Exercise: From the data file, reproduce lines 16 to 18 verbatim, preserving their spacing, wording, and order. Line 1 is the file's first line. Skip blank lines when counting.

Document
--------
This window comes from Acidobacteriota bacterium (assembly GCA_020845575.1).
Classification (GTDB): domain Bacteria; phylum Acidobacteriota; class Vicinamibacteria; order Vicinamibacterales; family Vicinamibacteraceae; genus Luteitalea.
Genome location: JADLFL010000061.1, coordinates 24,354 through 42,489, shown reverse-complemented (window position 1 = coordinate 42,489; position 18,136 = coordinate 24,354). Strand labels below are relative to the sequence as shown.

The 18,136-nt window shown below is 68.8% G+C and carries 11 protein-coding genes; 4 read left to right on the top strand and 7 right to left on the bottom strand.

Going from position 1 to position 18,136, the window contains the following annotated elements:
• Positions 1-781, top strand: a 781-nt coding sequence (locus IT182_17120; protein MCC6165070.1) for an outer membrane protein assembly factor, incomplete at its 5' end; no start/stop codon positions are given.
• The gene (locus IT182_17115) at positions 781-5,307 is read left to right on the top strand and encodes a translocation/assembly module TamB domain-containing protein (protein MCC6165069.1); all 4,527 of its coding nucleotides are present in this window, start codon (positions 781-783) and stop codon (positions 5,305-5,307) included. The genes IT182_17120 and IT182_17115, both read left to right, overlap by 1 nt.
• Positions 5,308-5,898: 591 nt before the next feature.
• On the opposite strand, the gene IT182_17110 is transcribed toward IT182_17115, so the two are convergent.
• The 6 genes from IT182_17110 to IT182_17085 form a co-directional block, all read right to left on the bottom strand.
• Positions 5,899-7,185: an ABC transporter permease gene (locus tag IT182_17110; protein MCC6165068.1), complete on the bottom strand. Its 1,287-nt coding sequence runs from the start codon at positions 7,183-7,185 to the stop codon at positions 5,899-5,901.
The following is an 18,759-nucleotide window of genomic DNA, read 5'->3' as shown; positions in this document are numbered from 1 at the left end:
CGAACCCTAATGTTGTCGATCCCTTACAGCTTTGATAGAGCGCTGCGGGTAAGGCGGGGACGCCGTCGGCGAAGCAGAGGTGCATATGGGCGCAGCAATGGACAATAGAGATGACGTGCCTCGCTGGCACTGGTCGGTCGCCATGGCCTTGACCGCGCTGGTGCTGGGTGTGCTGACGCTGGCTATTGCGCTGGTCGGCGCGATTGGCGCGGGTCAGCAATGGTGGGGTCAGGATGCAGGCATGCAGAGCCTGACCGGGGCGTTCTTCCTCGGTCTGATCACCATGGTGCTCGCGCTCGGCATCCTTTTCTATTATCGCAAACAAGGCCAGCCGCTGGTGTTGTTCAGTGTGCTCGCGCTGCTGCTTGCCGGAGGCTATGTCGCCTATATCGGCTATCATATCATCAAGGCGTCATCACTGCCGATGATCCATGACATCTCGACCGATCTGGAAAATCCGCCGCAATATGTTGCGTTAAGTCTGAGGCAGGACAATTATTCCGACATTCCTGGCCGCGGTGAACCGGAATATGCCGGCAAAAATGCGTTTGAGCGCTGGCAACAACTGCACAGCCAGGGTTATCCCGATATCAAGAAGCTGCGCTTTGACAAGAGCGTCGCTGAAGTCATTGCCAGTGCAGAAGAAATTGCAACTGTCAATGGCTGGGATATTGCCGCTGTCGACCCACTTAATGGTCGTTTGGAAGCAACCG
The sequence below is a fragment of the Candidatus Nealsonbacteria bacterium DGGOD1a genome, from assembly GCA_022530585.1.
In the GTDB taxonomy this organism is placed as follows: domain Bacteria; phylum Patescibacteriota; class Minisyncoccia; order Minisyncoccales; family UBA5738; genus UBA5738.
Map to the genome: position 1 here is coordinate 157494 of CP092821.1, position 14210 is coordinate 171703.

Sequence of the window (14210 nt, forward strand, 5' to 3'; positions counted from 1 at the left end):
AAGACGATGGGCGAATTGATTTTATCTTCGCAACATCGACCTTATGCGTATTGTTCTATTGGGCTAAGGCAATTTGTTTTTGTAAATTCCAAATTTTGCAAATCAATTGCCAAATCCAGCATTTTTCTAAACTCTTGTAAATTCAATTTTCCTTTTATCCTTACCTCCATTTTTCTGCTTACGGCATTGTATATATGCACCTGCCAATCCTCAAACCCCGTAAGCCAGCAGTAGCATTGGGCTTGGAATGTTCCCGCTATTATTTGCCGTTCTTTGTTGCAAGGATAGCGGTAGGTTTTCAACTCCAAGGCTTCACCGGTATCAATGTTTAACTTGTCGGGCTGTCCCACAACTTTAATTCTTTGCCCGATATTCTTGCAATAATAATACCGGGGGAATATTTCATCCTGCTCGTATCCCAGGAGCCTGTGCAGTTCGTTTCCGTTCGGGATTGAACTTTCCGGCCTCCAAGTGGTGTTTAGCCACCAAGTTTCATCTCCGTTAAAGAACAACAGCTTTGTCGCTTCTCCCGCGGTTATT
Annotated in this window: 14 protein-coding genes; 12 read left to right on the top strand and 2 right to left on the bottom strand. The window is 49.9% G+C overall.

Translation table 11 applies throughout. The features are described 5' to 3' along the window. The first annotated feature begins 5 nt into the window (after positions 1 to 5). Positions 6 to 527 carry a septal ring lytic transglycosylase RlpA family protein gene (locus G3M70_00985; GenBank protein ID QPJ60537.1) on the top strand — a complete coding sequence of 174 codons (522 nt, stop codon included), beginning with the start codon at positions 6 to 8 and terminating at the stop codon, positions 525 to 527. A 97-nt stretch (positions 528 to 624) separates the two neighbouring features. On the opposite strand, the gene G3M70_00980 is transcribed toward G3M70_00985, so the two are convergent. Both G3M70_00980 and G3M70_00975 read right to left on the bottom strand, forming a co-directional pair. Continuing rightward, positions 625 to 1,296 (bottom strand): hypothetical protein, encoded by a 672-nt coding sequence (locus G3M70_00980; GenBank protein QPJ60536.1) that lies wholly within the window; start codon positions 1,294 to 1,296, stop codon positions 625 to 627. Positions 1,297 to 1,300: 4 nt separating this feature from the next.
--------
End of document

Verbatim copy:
Map to the genome: position 1 here is coordinate 157494 of CP092821.1, position 14210 is coordinate 171703.

Sequence of the window (14210 nt, forward strand, 5' to 3'; positions counted from 1 at the left end):
AAGACGATGGGCGAATTGATTTTATCTTCGCAACATCGACCTTATGCGTATTGTTCTATTGGGCTAAGGCAATTTGTTTTTGTAAATTCCAAATTTTGCAAATCAATTGCCAAATCCAGCATTTTTCTAAACTCTTGTAAATTCAATTTTCCTTTTATCCTTACCTCCATTTTTCTGCTTACGGCATTGTATATATGCACCTGCCAATCCTCAAACCCCGTAAGCCAGCAGTAGCATTGGGCTTGGAATGTTCCCGCTATTATTTGCCGTTCTTTGTTGCAAGGATAGCGGTAGGTTTTCAACTCCAAGGCTTCACCGGTATCAATGTTTAACTTGTCGGGCTGTCCCACAACTTTAATTCTTTGCCCGATATTCTTGCAATAATAATACCGGGGGAATATTTCATCCTGCTCGTATCCCAGGAGCCTGTGCAGTTCGTTTCCGTTCGGGATTGAACTTTCCGGCCTCCAAGTGGTGTTTAGCCACCAAGTTTCATCTCCGTTAAAGAACAACAGCTTTGTCGCTTCTCCCGCGGTTATT